Storm Update: This Could Be Bad

So, remember just 24 hours ago when we said that we weren’t buying all of the ridiculous numbers being floated out there because we expected the models to shift the storm a bit eastward? Yeah, the opposite happened.

Hey, we’re the first ones to admit when we are wr….wro…..wro….when our forecast starts going off the track. We wait until we’re fairly sure we’ve got a good forecast before we publish, because we want you to have the best info available. Well, in this case, that didn’t work out. Luckily, we still haven’t gotten into the storm, so we have time to fix things.

Forecast for the storm based on the GFS model. Loop provided by the College of DuPage.

The basics that we outlined last night still hold true. Low pressure will move up the East Coast and rapidly intensify, passing south and east of Cape Cod later Tuesday. Strong winds are likely, especially along the coast. Sustained winds of 20-30 mph with gusts to 50 mph inland and possibly 70 mph along the coast. We may have understated the coastal flood threat a bit, but still, any coastal flooding will be minor in nature and confined to right around high tide.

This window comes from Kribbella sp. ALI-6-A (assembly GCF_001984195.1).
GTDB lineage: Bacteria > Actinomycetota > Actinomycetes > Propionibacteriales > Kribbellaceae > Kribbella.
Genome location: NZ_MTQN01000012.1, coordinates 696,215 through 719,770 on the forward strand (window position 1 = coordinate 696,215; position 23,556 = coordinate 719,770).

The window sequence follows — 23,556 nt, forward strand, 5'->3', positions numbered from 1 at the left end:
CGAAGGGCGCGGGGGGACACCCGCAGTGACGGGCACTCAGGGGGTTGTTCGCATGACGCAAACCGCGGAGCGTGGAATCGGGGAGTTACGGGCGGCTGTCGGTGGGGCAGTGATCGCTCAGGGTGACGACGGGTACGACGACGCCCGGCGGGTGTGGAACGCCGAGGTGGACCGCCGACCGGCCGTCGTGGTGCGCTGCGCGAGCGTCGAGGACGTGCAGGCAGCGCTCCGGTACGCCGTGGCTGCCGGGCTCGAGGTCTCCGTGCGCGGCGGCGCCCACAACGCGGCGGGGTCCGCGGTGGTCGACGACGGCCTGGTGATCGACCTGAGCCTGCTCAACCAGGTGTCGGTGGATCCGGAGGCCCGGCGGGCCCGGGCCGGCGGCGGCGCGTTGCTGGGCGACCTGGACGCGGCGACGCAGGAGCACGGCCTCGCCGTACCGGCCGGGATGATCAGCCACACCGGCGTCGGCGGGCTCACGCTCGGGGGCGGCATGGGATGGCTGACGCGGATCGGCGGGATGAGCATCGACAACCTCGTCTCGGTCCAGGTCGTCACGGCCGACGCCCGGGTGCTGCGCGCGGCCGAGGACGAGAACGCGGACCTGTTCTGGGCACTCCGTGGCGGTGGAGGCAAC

Even the timing is still close to what we were thinking last night. Precipitation should develop near or just after midnight, and quickly get heavy. Blizzard conditions are likely, mainly along the coastline, from daybreak through early afternoon. Snowfall should start to lighten up after midday, but likely doesn’t completely end until late evening or even close to midnight Tuesday night.

That brings us to the snowfall amounts. There are still some models that are showing amounts that border on ridiculous. As you should know by know, our forecasts, while filled with sarcasm and satire, try to be level-headed, not ridiculous. How much can you expect?

Outside of I-495: 6-12″
Merrimack Valley/Southern NH/NH Seacoast: 8-14″
Most of the remainder of Eastern Massachusetts and Rhode Island: 12-18″

The “jackpot” is likely to be across portions of Plymouth County and onto Cape Cod, where some totals of 18 to perhaps 24″ are possible. The big question here is whether any rain mixes in. This is especially possibly across the Outer Cape and Nantucket. If there is any rain, that will knock accumulations down.

The GFS model is still the closest to our current thinking for snowfall amounts. Image provided by Pivotal Weather.

Once the storm moves out, an upper-level low pressure area may trigger additional snow showers on Wednesday and again Thursday (and possibly Friday too). Oh, and since you’re all sick of snowstorms by now, depending on which model you believe, we could have as many as 3 more between now and the end of March. We’ll worry about each of those as they become a threat (or don’t).

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